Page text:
Housing ‘biggest issue by far’ in local elections as affordability ‘torn to shreds’ by Fine Gael, says SF leader

Taoiseach accuses Mary Lou McDonald of ‘offering no solutions’ and failing to introduce an alternative housing policy

Mary Lou McDonald noted the MyHome.ie report showing that nearly half of people are postponing buying a new home because of the cost of living. Photograph: Getty Images

Housing affordability has been “torn to shreds” on the watch of successive Fine Gael governments, Sinn Féin leader Mary Lou McDonald has claimed.

But Taoiseach Simon Harris replied by accusing her party of “offering no real solutions beyond rhetoric” and failing to publish its alternative housing policy.

Ms McDonald said that “rip-off rents continue to rise, homelessness has hit record levels and an entire generation is locked out of home ownership due to the sky-high house prices”.

Raising the issue in the Dáil in advance of her party’s Private Members’ debate on affordable housing Ms McDonald said it was the “biggest issue by far” on the doorsteps before the local and European elections next month. After 13 years of Fine Gael governments “housing affordability has been torn to shreds”.


The Dublin Central TD noted the MyHome.ie report showing that nearly half of people are postponing buying a new home because of the cost of living. She put it to the Taoiseach that the Government’s “failure to deliver the affordable homes needed to rent and buy is at the heart of the problem and 40 per cent of people under 35 still live at home. The Government has missed its affordable housing targets in each of the years since its so-called “housing plan” started. She added that in the last two years, “not one affordable home to rent or buy was delivered by the Government in Dublin city” or several counties across the State.

The party’s motion states that the best way to address the affordable housing crisis is with the delivery of “an ambitious programme of affordable leasehold purchase homes”, which must be delivered “as part of the most ambitious public housing programme in the history of the State”. The programme would include increased delivery of social, affordable, cost-rental and affordable leasehold purchase homes.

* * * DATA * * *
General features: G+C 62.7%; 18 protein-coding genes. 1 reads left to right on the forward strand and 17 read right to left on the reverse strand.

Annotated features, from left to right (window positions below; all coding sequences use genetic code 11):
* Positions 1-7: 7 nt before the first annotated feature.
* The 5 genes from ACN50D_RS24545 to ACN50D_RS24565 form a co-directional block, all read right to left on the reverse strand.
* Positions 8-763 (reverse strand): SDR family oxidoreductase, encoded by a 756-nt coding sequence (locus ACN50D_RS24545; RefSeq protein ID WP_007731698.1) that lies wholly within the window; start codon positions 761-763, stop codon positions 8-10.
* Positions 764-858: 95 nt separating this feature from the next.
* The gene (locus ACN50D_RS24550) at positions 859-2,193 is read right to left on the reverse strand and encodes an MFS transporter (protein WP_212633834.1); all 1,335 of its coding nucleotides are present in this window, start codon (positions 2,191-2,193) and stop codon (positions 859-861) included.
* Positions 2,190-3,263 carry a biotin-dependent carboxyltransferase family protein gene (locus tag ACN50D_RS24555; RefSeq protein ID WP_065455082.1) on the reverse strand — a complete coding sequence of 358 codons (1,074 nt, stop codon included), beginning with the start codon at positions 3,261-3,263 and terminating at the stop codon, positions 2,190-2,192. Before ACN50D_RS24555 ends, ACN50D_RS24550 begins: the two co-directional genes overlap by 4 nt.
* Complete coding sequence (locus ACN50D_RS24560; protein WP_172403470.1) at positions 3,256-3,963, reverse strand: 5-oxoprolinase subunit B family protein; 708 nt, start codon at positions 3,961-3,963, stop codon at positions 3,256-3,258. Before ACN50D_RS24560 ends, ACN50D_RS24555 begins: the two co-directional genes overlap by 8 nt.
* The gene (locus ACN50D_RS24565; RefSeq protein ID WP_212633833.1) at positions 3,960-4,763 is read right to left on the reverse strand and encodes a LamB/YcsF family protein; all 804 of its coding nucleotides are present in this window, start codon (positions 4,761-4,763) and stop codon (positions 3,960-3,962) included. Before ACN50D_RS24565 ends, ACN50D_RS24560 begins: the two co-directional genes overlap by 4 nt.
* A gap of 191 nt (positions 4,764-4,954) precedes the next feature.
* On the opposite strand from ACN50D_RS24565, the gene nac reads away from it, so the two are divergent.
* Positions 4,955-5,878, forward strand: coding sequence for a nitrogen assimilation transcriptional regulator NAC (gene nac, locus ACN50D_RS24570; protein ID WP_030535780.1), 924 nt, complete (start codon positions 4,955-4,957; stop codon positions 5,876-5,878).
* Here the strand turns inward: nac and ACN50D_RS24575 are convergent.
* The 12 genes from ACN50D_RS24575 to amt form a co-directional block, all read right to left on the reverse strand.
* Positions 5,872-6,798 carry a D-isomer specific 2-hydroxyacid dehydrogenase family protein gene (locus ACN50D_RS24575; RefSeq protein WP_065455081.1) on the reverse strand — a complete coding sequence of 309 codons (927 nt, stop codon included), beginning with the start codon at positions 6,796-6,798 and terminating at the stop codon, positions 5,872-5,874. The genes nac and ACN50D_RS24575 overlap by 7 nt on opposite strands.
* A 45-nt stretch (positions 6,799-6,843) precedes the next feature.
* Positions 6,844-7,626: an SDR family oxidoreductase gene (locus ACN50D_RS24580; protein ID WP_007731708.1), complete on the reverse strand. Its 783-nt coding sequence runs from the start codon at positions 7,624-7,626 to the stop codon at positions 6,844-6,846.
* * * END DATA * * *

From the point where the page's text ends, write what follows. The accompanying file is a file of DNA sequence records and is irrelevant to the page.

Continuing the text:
The motion also says that a general election with a change of government is the only way to “deliver such an ambitious programme”.

Ms McDonald said a house in a scheme in Clonburris, Clondalkin in Dublin is €425,000. “This is close to half a million euros. It seems that this is what the Government considers to be affordable. I think this is off the wall.” She added that in Citywest rents are close to €1,800 a month. “I do not know in what world that is deemed affordable rent.” Renters are getting “ripped off by landlords and they are getting ripped off by the Government; the whole thing beggars belief.”

The Taoiseach said, however, that every week 500 people buy their first home, “homes that did not exist months or years ago”. Work on more than 12,000 homes has started in the first quarter of this year alone and that is up 60 per cent on last year, he said.

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Mr Harris noted several schemes in place including the help-to-buy arrangement, the first home scheme and the vacancy property refurbishment grant. But he said Sinn Féin were against all of them and if Ms McDonald was taoiseach none of these schemes would be in place.

Mr Harris insisted that affordable houses at €225,000 in Waterford, €255,000 in Kilkenny and €300,000 in Dublin were available, adding that the Government was on track to deliver 6,000 affordable homes this year.

He said that 139 days ago the Sinn Féin leader said she would provide homes for €300,000 in Dublin but she had not said how she would do that [as] it was not in the Sinn Féin motion. Mr Harris asked, “when will Sinn Féin publish its all-encompassing housing plan to rival Housing for All?”

During the debate, Sinn Féin’s housing spokesman Eoin Ó Broin accused Minister for Housing Darragh O’Brien of taking an “eminently sensible idea and mangling it beyond belief” on affordable housing. The Minister had “broken your promises too many times” and it was time for a Sinn Féin government that would provide affordable homes of between €200,000 and €300,000.

Minister for Housing Darragh O’Brien said there have been 1,000 new home commencements a week this year. Government investment and initiatives are prompting this progress, he said. He accused Mr Ó Broin of “deliberately misleading people about the supports available to them”.

He said the Government is “still waiting over a year for your alternative to Housing for All”.

Marie O'Halloran

Marie O'Halloran

Marie O'Halloran is Parliamentary Correspondent of The Irish Times